“I would like to encourage all those involved in skills development to adopt methodologies that transform those trainees that go through these programs in ways that enable them also transform the societies they live in” read the Minister’s remarks.
She further noted that commissioning of the CoVAB@50 celebrations was both timely and rewarding. “The commissioning of the college innovations indeed has made meaning. This is a true path to growth of an Academic and Development College of the University, and we congratulate you again.”
Addressing the congregation as Chancellor, Prof. Barnabas Nawangwe congratulated CoVAB alumna and incoming Minister of Science, Technology and Innovation (MoSTI) under the Office of the President, Dr. Monica Musenero upon her recent appointment. “We thank His Excellency the President for identifying you. Science is in good hands.”
Prof. Nawangwe urged Dr. Musenero to address the structures of managing research and innovation in Uganda, “including the role of the Uganda National Council for Science and Technology and the apparent need to establish a Research Council for Uganda.”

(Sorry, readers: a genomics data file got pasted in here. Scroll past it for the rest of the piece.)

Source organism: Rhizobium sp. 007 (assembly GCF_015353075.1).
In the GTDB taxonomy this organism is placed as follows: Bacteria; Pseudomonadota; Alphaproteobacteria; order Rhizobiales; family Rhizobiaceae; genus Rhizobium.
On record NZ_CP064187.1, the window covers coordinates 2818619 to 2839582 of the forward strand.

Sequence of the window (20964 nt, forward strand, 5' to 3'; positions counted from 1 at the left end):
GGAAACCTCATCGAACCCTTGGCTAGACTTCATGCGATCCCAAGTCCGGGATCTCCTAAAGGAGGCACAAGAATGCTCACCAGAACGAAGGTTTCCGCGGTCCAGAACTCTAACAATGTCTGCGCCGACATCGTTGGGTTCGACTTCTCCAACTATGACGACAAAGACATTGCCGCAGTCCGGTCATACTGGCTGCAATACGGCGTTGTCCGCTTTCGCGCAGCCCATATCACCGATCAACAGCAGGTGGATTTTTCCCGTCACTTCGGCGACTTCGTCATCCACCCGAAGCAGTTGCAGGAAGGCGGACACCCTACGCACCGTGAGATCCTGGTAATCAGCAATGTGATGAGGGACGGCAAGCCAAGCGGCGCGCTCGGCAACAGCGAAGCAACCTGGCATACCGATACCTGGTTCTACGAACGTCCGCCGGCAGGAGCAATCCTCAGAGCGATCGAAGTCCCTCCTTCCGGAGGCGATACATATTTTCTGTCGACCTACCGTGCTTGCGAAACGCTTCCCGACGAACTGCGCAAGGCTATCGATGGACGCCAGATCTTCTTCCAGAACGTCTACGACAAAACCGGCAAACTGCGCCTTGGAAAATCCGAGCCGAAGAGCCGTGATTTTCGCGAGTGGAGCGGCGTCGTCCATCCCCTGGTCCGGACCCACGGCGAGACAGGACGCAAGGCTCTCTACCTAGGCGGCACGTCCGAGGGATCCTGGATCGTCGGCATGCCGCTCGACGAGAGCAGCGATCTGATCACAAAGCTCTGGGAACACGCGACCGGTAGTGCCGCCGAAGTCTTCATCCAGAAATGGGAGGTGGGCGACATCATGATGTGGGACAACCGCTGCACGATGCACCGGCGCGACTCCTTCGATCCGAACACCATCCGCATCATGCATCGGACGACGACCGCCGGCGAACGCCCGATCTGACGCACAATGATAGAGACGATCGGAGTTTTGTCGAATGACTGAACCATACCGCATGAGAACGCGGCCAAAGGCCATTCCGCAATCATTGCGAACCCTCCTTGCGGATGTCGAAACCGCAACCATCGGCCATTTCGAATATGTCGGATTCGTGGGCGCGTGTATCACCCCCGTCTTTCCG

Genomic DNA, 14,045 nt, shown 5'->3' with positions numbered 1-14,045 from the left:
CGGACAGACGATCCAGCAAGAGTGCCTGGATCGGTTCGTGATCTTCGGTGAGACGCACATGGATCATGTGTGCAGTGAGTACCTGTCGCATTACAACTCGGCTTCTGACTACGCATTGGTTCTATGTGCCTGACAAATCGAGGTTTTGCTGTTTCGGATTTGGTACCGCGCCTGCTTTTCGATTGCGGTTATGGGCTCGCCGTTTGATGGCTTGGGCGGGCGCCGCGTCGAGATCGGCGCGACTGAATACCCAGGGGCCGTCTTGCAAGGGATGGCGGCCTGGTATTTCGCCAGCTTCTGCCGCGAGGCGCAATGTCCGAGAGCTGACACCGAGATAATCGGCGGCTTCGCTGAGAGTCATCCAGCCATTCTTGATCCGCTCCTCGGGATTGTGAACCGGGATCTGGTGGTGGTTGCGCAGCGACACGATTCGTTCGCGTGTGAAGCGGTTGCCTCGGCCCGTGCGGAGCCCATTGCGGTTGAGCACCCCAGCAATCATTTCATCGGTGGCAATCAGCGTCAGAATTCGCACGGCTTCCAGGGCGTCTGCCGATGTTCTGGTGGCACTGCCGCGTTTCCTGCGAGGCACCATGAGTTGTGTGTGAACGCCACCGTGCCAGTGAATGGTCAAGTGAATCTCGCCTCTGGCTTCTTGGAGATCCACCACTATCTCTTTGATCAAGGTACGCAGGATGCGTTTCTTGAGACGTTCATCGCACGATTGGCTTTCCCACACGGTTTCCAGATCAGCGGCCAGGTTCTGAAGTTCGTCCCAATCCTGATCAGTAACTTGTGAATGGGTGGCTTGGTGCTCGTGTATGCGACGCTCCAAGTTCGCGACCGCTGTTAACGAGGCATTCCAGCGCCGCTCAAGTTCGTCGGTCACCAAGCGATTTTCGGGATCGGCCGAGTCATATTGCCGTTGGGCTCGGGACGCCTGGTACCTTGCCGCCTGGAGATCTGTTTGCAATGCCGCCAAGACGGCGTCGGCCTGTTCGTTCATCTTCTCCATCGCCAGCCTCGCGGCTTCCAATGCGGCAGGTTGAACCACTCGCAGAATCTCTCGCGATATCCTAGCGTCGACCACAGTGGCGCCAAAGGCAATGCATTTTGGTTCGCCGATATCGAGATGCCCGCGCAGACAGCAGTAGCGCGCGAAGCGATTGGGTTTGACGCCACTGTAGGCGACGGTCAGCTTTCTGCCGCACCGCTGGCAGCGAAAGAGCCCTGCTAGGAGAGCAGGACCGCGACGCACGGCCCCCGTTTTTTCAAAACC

In the same breath he thanked the outgoing and pioneer Minister of Science, Technology and Innovation, Hon. Dr. Elioda Tumuwesigye, for his role in ensuring that the ministry is empowered to carry out its mandate.
The Chancellor congratulated CoVAB upon training the bulk of Veterinary Doctors in Uganda over the last 50 years and more recently, Laboratory Technologists at the highest level. He recognised Makerere University‘s obligation to contribute to the economic self-determination of Uganda and thanked CoVAB for conducting research that addresses hindrances to national development, especially in the livestock industry.
“The anti-tick vaccine is one of such innovations which will solve the huge problem of tick-borne diseases that have caused enormous losses to our farmers. There are many other problems on which the college is researching and we thank you for the enthusiasm” he added.
The Chancellor commended CoVAB for being the vanguard of transformation of the grassroots communities through the SPEDA model. “I urge Government to fund this important initiative so that it can more meaningfully contribute to solving the big problem of youth unemployment.”